1 Peter 1:3-12 3 Blessed be the God and Father of our Lord Jesus Christ! According to his great mercy, he has caused us to be born again to a living hope through the resurrection of Jesus Christ from the dead, 4 to an inheritance that is imperishable, undefiled, and unfading, kept in heaven for you, 5 who by God’s power are being guarded through faith for a salvation ready to be revealed in the last time. 6 In this you rejoice, though now for a little while, if necessary, you have been grieved by various trials, 7 so that the tested genuineness of your faith- more precious than gold that perishes though it is tested by fire- may be found to result in praise and glory and honor at the revelation of Jesus Christ. 8 Though you have not seen him, you love him. Though you do not now see him, you believe in him and rejoice with joy that is inexpressible and filled with glory, 9 obtaining the outcome of your faith, the salvation of your souls. 10 Concerning this salvation, the prophets who prophesied about the grace that was to be yours searched and inquired carefully, 11 inquiring what person or time the Spirit of Christ in them was indicating when he predicted the sufferings of Christ and the subsequent glories. 12 It was revealed to them that they were serving not themselves but you, in the things that have now been announced to you through those who preached the good news to you by the Holy Spirit sent from heaven, things into which angels long to look.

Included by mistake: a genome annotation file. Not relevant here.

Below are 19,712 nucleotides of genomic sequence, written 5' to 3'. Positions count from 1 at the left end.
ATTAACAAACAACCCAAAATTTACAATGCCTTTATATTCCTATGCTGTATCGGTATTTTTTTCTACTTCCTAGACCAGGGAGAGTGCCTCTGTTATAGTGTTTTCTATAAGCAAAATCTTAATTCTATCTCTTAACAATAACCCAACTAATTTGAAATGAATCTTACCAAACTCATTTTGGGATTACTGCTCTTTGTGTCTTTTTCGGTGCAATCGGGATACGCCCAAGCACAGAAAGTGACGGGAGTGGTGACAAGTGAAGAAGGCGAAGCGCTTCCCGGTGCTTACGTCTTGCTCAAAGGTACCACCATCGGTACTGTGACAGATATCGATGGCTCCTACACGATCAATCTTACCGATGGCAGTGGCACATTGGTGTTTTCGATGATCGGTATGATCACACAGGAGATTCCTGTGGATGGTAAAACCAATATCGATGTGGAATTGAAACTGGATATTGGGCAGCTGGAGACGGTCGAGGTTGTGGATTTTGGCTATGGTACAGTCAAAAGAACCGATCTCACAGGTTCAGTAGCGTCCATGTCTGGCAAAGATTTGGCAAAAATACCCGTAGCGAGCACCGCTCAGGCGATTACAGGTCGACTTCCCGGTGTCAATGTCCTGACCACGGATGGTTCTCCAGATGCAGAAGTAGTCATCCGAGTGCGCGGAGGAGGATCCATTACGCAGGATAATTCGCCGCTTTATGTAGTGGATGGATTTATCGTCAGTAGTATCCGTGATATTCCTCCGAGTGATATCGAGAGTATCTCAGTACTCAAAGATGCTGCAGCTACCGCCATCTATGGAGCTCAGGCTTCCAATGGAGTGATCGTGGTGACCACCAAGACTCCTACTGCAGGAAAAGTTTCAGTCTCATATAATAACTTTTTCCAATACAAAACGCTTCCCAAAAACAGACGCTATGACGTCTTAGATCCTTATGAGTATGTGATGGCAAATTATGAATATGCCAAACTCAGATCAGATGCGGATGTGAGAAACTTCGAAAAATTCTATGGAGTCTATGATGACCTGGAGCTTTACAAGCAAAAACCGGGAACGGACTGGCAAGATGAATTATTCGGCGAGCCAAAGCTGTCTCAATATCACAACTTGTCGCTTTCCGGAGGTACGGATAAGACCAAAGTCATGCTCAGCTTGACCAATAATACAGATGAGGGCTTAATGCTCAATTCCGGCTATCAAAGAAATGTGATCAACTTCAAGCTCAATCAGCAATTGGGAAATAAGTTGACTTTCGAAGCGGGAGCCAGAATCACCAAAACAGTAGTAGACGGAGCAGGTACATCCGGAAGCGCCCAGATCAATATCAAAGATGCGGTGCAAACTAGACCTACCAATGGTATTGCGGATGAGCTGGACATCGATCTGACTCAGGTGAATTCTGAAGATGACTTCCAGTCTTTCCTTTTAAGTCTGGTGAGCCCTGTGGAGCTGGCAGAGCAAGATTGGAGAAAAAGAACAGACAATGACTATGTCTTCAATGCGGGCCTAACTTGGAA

There is so much here to discuss, like the indicative to imperative shift in Christian Ethics we learn about (ie how our lives are based on Christ’s work for us), but something that really jumped out to me was the area of hope. I recently led an hour discussion on Christian Spirituality and one of the points I made was that while we as Christians still have a ‘searching spirituality’ it doesn’t search like the world searches. We have a hope that is sure, a hope that has a ‘foretast’ dimension to it because of Christ. The world is in love with searching and we’re in love with the one we’re searching for and the New creation he’s bringing.

Its not that we don’t struggle with hope from time to time. I think McKnight’s comments get at this well when he says, “It is not so much that believers are now living “full of hope”, but that they have a fixed “hope,” a clear vision of what God will do for them in the future.” Because we have witnessed what God has done in his Son by resurrecting him from the dead we know that our hopes are not in vain and we have a tangible inheritance in the Spirit’s presence. That tangibleness is real in our lives and those of the community of His people, though it rests in heaven.

My hope is the world will see in us not just this peculiar hope, but that it will also recognize that we are still searching, still seeking the resurrection of our entire selves, our bodies and creation itself. That by our humble lives we can breakdown the “I’ve got it and you don’t get it” message we often pass off to them. For while that’s true in a sense, there is much we’re still searching for, awaiting…

Our message to them could be; “Welcome, come find and paradoxically continue to search with us. For the hope God gives is a living one, for His Son is risen!”